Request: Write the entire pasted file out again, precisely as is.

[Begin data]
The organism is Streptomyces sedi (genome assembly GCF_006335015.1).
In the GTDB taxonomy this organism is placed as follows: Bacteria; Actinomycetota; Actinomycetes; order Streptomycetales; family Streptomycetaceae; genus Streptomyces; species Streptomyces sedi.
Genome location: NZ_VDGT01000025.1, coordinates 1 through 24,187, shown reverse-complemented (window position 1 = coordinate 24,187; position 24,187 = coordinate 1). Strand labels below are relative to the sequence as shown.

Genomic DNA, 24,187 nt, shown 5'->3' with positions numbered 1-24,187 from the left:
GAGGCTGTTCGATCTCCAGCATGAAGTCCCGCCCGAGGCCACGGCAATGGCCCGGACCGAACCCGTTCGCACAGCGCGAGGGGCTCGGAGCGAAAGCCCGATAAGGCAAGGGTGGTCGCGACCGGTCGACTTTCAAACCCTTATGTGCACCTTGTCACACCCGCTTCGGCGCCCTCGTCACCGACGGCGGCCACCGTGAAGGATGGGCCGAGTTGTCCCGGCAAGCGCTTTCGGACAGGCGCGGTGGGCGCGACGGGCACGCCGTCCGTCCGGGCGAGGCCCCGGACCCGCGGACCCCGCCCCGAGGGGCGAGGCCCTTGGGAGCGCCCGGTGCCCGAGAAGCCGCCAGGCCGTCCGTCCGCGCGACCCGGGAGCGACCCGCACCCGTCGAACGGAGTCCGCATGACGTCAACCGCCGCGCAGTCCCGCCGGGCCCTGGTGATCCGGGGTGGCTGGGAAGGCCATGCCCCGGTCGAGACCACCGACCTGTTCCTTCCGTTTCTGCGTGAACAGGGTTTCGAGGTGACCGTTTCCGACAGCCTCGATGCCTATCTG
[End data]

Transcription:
The organism is Streptomyces sedi (genome assembly GCF_006335015.1).
In the GTDB taxonomy this organism is placed as follows: Bacteria; Actinomycetota; Actinomycetes; order Streptomycetales; family Streptomycetaceae; genus Streptomyces; species Streptomyces sedi.
Genome location: NZ_VDGT01000025.1, coordinates 1 through 24,187, shown reverse-complemented (window position 1 = coordinate 24,187; position 24,187 = coordinate 1). Strand labels below are relative to the sequence as shown.

Genomic DNA, 24,187 nt, shown 5'->3' with positions numbered 1-24,187 from the left:
GAGGCTGTTCGATCTCCAGCATGAAGTCCCGCCCGAGGCCACGGCAATGGCCCGGACCGAACCCGTTCGCACAGCGCGAGGGGCTCGGAGCGAAAGCCCGATAAGGCAAGGGTGGTCGCGACCGGTCGACTTTCAAACCCTTATGTGCACCTTGTCACACCCGCTTCGGCGCCCTCGTCACCGACGGCGGCCACCGTGAAGGATGGGCCGAGTTGTCCCGGCAAGCGCTTTCGGACAGGCGCGGTGGGCGCGACGGGCACGCCGTCCGTCCGGGCGAGGCCCCGGACCCGCGGACCCCGCCCCGAGGGGCGAGGCCCTTGGGAGCGCCCGGTGCCCGAGAAGCCGCCAGGCCGTCCGTCCGCGCGACCCGGGAGCGACCCGCACCCGTCGAACGGAGTCCGCATGACGTCAACCGCCGCGCAGTCCCGCCGGGCCCTGGTGATCCGGGGTGGCTGGGAAGGCCATGCCCCGGTCGAGACCACCGACCTGTTCCTTCCGTTTCTGCGTGAACAGGGTTTCGAGGTGACCGTTTCCGACAGCCTCGATGCCTATCTG